If there were any doubts as to whether President Vladimir Putin
intends to make good on his pledges to restore order and Russia's
reputation as a world power, they are quickly being dispelled. But
some critics say such gains may come at the expense of the country's
moves toward democracy.
In the latest example, Mr. Putin is said to be ready to declare
direct Kremlin rule over Chechnya, a move that will mean security
forces, rather than civilian administrators, remain in charge of the
rebellious Caucasus republic.
"It seems that power in Chechnya will come out of the barrel of a
gun for the foreseeable future," says Alexander Konovalov, director
of the independent Institute of Strategic Assessments in Moscow. "In
many areas now we see Putin attacking complex problems with a single
answer: more centralization and stronger Kremlin power."
Less than a month after his inauguration as the country's second
elected president, Putin is revealing himself as a man in a hurry to
make sweeping changes to the economy and political system. But
critics warn his changes may lead back toward a long tradition of
authoritarian rule rather than apply fresh democratic approaches to
the country's deep and intractable ills.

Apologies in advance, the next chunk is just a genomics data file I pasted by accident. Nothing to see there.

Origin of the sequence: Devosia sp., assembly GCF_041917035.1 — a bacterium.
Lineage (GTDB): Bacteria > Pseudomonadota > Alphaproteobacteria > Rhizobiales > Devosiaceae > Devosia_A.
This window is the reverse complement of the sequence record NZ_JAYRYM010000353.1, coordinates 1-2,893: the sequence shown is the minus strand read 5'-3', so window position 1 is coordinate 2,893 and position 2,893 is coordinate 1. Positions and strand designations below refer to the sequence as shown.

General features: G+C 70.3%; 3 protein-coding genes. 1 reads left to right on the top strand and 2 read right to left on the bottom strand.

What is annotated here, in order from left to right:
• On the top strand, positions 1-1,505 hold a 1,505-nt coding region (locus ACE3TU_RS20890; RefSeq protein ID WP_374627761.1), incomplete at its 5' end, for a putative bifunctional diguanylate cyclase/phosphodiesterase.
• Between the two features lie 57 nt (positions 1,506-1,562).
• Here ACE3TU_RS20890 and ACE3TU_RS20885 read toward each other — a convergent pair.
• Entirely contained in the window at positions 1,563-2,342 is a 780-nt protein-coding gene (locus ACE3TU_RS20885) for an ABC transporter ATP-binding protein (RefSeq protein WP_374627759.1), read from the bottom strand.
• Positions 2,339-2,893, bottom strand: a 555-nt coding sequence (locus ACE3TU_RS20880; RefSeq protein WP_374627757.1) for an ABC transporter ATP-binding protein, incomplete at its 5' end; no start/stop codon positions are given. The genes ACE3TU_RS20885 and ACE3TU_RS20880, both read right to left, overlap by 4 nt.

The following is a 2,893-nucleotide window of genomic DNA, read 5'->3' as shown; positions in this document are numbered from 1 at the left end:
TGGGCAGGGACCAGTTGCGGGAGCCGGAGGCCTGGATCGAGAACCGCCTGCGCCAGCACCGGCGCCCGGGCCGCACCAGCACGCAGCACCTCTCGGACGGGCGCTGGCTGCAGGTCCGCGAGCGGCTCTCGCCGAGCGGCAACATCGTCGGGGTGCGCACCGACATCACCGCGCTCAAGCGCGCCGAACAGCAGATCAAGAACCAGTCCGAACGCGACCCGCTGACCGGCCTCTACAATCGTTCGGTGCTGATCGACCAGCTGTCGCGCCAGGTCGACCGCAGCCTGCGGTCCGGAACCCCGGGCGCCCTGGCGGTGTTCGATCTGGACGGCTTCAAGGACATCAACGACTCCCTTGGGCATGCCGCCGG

Last week, Putin ordered Russia divided into seven administrative
zones, each run by a presidential appointee. Of the seven men chosen
to fill the positions, five are from the military or security
forces. Gen. Viktor Kazantsev, who until recently commanded Moscow's
troops in Chechnya, will oversee the North Caucasus administrative
district where the republic is located.
A battery of draft laws before the Kremlin-friendly Duma, the
lower house of parliament, would give Putin unprecedented power to
fire any of the country's 89 elected regional governors. Governors
also would be barred from their current seats in parliament's upper
And in a cost-saving move strongly criticized by environmental
groups, the president disbanded Russia's only federal environmental
agency last week, transferring its responsibilities to the Natural
Resources Ministry. Greenpeace said the ministry has a history of
approving "illegal and environmentally hazardous projects."
Putin launched the latest military invasion of Chechnya in
September, shortly after he was named prime minister by former
President Boris Yeltsin. He has vowed not to repeat the mistakes of
the 1994-1996 Chechen conflict, which ended in a humiliating
withdrawal of Russian forces.
While other regions will retain their elected legislatures and
governors, the plan for Chechnya now under consideration will
involve a form of emergency rule for at least two years. "We are
discussing a model for direct administration over Chechnya, to fit
within the general new model of federal government in the whole
country," says Pavel Krasheninnikov, chief of the Duma's legislative
Supporters say it is the only way to restore constitutional order
to the devastated republic, as well as to rebuild its
infrastructure, reopen schools, pay pensions, and get public
transport running again. …